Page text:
• CLUSTER_NAMESPACE: the namespace for the cluster. By default, the cluster namespaces for GKE on Bare Metal are the name of the cluster prefaced with cluster-.
  2. To install either containerd.io or docker-ce and extract the latest runc command-line tool, run the commands that correspond to your operating system and container runtime on each node.

    Ubuntu containerd

    sudo apt update
    sudo apt install containerd.io
    # Back up current runc
    cp /usr/local/sbin/runc ~/
    sudo cp /usr/bin/runc /usr/local/sbin/runc
    # runc version should be > 1.0.0-rc93
    /usr/local/sbin/runc --version

    Ubuntu docker

    sudo apt update
    sudo apt install docker-ce
    # Back up current runc
    cp /usr/local/sbin/runc ~/
    sudo cp /usr/bin/runc /usr/local/sbin/runc
    # runc version should be > 1.0.0-rc93
    /usr/local/sbin/runc --version

    CentOS/RHEL containerd

    sudo dnf install containerd.io
    # Back up current runc
    cp /usr/local/sbin/runc ~/
    sudo cp /usr/bin/runc /usr/local/sbin/runc
    # runc version should be > 1.0.0-rc93
    /usr/local/sbin/runc --version

    CentOS/RHEL docker

    sudo dnf install docker-ce
    # Back up current runc
    cp /usr/local/sbin/runc ~/
    sudo cp /usr/bin/runc /usr/local/sbin/runc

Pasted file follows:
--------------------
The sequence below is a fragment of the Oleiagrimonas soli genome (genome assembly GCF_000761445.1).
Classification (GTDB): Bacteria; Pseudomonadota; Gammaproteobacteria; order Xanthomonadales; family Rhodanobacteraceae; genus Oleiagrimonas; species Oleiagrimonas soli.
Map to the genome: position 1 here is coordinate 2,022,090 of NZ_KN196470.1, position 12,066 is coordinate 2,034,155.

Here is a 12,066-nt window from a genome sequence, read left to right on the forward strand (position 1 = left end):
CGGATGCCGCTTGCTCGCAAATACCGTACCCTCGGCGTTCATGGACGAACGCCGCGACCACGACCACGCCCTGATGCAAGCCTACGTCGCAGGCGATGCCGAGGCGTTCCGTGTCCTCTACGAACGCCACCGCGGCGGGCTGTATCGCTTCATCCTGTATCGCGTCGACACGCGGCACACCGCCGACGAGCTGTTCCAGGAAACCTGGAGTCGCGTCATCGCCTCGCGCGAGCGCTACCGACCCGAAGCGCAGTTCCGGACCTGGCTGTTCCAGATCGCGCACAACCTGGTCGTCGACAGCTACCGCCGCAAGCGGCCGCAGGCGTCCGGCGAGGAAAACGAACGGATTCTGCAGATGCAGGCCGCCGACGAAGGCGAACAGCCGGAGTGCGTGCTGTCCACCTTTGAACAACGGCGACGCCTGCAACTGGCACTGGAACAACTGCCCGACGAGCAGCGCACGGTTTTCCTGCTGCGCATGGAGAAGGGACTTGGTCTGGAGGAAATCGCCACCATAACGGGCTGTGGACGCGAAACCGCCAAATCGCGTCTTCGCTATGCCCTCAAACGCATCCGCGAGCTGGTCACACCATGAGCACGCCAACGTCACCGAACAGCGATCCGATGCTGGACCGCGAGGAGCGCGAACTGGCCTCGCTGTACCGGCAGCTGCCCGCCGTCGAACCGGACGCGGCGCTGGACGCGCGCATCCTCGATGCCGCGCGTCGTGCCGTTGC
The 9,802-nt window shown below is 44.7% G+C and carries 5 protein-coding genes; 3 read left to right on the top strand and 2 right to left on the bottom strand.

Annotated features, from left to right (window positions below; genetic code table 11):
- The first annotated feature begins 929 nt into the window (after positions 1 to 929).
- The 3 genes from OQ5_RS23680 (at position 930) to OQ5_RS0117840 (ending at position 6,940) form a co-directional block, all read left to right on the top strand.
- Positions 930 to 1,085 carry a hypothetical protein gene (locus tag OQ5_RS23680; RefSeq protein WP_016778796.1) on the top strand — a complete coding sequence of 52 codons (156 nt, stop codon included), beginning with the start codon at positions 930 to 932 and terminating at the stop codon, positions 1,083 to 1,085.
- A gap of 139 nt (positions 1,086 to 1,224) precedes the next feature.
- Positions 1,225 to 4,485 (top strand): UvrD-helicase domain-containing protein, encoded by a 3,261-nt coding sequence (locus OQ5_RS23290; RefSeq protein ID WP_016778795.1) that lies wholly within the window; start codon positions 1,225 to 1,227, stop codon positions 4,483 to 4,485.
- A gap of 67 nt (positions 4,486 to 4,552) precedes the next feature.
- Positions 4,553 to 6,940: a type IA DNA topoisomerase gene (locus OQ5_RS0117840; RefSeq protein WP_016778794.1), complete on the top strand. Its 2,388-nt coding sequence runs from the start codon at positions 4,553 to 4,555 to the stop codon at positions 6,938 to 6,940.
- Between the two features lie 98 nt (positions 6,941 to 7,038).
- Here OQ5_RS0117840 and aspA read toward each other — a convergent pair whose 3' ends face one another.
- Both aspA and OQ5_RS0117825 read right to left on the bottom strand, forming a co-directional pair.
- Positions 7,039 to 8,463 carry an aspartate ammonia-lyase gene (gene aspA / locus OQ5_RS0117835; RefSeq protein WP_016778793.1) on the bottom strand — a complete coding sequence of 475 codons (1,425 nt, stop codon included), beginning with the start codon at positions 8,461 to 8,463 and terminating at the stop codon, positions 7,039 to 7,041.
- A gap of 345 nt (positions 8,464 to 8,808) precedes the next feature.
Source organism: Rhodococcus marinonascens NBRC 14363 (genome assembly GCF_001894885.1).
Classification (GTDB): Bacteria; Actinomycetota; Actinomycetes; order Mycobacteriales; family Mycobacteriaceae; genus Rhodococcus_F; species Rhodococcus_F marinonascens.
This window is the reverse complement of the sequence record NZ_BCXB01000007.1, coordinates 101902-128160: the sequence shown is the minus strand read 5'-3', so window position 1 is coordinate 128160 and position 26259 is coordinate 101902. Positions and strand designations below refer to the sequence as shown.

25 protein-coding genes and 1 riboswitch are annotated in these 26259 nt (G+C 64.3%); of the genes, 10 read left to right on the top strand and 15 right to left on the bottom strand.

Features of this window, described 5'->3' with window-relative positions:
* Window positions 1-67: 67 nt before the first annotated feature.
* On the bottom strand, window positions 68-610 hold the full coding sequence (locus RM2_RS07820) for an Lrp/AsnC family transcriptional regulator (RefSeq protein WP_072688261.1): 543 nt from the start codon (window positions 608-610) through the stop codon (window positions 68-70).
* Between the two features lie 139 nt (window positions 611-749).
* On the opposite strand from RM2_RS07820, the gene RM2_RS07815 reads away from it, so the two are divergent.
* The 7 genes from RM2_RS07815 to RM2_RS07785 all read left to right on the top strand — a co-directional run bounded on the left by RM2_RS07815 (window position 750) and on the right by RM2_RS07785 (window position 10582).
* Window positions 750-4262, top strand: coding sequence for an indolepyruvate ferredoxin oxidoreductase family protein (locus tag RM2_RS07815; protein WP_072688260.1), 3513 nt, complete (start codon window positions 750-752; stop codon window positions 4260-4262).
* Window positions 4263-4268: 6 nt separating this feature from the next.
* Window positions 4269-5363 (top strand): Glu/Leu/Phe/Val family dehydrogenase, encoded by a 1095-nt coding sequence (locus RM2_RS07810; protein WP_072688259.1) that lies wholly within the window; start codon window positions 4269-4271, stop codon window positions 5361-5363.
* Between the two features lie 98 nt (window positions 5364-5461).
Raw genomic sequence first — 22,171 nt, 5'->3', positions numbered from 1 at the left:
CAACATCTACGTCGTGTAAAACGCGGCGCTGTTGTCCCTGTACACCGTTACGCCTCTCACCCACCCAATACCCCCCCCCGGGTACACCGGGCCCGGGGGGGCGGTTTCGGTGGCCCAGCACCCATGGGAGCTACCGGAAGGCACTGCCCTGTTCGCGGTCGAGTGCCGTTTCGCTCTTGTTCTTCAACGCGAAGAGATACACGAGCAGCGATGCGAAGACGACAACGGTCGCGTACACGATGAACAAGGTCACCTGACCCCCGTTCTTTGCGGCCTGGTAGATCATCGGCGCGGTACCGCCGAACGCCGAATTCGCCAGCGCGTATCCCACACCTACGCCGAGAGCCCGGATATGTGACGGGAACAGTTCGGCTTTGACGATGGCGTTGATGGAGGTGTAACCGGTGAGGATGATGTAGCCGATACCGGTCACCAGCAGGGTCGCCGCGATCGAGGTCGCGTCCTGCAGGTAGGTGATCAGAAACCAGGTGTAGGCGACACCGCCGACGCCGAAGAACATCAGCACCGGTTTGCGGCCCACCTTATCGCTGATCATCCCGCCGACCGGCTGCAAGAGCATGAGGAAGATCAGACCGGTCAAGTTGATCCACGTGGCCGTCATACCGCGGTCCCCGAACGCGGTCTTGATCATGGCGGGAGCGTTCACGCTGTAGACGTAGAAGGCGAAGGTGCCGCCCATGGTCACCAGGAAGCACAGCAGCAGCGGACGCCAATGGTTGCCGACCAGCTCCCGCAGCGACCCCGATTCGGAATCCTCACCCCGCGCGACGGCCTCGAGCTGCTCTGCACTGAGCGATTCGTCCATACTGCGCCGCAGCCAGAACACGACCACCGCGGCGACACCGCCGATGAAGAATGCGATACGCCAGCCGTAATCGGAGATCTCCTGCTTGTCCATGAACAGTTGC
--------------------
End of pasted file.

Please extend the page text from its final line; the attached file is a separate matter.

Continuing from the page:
# runc version should be > 1.0.0-rc93
    /usr/local/sbin/runc --version
  3. Reboot the node if there are stuck runc init processes.

    Alternatively, you can clean up any stuck processes manually.

Upgrades and updates

bmctl update cluster fails if the .manifests directory is missing

If the .manifests directory is removed prior to running bmctl update cluster, the command fails with an error similar to the following:

Error updating cluster resources.: failed to get CRD file .manifests/1.9.0/cluster-operator/base/crd/bases/baremetal.cluster.gke.io_clusters.yaml: open .manifests/1.9.0/cluster-operator/base/crd/bases/baremetal.cluster.gke.io_clusters.yaml: no such file or directory

You can fix this issue by running bmctl check cluster first, which will recreate the .manifests directory.

This issue applies to GKE on Bare Metal 1.10 and earlier and is fixed in version 1.11 and later.